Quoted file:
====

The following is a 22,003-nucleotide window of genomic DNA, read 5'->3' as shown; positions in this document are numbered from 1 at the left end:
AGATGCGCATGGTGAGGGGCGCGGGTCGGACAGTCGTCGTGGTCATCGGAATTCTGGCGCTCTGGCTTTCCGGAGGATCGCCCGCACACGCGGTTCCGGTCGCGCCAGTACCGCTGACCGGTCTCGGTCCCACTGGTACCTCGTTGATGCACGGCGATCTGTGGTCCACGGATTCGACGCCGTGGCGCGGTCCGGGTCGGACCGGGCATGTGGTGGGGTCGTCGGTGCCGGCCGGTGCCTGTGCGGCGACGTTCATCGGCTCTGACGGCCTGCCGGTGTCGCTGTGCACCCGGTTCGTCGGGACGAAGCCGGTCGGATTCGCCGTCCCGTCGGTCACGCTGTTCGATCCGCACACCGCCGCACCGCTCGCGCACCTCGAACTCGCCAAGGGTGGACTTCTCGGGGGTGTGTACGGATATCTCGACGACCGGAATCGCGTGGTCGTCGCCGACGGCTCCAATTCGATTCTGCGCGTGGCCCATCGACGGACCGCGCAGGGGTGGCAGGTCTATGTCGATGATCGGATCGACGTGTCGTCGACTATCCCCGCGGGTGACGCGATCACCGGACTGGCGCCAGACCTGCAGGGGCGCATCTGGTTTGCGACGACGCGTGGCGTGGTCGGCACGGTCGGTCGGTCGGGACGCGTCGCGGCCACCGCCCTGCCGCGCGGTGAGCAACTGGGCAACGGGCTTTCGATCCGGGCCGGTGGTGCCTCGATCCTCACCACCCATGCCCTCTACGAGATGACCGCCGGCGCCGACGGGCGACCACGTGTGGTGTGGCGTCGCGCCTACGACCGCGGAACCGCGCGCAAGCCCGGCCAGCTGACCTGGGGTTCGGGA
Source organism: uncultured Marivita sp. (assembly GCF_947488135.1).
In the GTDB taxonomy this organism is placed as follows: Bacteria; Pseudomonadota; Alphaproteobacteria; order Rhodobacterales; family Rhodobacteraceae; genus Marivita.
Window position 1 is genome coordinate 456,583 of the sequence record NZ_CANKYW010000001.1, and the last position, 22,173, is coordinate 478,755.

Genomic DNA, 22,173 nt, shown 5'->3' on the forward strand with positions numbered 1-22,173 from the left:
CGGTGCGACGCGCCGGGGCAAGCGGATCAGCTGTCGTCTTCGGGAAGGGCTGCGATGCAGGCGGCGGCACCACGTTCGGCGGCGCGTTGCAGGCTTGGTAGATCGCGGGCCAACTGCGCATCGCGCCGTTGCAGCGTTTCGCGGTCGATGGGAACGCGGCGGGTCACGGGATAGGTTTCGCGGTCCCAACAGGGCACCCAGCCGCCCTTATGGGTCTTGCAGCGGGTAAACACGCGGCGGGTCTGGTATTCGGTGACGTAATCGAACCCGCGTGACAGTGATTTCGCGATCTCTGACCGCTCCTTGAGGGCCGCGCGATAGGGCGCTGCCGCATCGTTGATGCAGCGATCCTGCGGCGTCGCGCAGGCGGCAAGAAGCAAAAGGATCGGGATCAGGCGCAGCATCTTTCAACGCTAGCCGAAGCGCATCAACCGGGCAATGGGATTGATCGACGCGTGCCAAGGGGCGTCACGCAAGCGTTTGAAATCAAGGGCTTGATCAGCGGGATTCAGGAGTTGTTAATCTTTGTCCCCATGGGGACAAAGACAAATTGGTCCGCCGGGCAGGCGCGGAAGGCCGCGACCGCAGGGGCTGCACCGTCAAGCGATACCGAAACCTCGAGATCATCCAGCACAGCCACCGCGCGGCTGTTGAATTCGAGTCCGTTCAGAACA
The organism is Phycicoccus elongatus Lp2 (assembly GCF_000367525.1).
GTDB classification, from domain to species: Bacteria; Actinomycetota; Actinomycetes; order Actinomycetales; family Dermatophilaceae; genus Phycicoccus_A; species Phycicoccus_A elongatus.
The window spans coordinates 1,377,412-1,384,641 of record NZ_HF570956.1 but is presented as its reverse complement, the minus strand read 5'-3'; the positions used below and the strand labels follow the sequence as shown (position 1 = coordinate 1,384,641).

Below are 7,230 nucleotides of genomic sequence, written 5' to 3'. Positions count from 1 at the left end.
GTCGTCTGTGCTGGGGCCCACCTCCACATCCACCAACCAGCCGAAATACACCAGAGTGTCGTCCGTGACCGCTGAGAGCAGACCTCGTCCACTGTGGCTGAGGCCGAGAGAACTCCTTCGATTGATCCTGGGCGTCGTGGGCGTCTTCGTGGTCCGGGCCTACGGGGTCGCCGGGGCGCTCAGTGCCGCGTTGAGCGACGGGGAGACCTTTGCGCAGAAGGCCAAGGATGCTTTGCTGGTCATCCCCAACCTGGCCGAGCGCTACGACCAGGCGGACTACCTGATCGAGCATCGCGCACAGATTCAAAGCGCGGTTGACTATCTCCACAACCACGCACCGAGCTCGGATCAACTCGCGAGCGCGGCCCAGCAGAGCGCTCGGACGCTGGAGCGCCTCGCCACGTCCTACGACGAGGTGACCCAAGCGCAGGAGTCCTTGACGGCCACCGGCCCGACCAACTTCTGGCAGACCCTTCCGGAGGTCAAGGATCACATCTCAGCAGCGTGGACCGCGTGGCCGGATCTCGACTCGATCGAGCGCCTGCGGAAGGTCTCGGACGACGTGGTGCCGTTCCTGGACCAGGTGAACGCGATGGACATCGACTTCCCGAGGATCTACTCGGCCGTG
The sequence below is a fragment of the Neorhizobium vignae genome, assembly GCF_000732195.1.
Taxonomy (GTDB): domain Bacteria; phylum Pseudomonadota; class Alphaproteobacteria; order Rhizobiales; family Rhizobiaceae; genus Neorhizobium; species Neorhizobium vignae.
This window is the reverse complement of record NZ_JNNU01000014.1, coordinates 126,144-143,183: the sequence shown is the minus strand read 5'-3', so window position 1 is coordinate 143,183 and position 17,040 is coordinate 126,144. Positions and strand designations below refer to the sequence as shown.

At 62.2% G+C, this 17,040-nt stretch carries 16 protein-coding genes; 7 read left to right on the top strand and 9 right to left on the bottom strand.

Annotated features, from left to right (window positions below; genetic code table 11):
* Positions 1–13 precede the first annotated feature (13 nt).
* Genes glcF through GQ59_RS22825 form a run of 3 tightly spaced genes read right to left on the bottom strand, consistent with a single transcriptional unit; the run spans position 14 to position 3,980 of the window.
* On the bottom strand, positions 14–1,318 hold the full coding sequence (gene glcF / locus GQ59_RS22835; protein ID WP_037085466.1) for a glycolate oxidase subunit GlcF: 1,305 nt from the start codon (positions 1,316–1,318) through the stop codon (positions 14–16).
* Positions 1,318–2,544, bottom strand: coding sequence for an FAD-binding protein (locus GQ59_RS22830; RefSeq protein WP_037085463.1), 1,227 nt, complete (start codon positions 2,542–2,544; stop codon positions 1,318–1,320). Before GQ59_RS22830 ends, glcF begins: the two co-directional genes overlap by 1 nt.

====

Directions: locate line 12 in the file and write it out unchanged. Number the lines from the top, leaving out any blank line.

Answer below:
GTCGTCTGTGCTGGGGCCCACCTCCACATCCACCAACCAGCCGAAATACACCAGAGTGTCGTCCGTGACCGCTGAGAGCAGACCTCGTCCACTGTGGCTGAGGCCGAGAGAACTCCTTCGATTGATCCTGGGCGTCGTGGGCGTCTTCGTGGTCCGGGCCTACGGGGTCGCCGGGGCGCTCAGTGCCGCGTTGAGCGACGGGGAGACCTTTGCGCAGAAGGCCAAGGATGCTTTGCTGGTCATCCCCAACCTGGCCGAGCGCTACGACCAGGCGGACTACCTGATCGAGCATCGCGCACAGATTCAAAGCGCGGTTGACTATCTCCACAACCACGCACCGAGCTCGGATCAACTCGCGAGCGCGGCCCAGCAGAGCGCTCGGACGCTGGAGCGCCTCGCCACGTCCTACGACGAGGTGACCCAAGCGCAGGAGTCCTTGACGGCCACCGGCCCGACCAACTTCTGGCAGACCCTTCCGGAGGTCAAGGATCACATCTCAGCAGCGTGGACCGCGTGGCCGGATCTCGACTCGATCGAGCGCCTGCGGAAGGTCTCGGACGACGTGGTGCCGTTCCTGGACCAGGTGAACGCGATGGACATCGACTTCCCGAGGATCTACTCGGCCGTG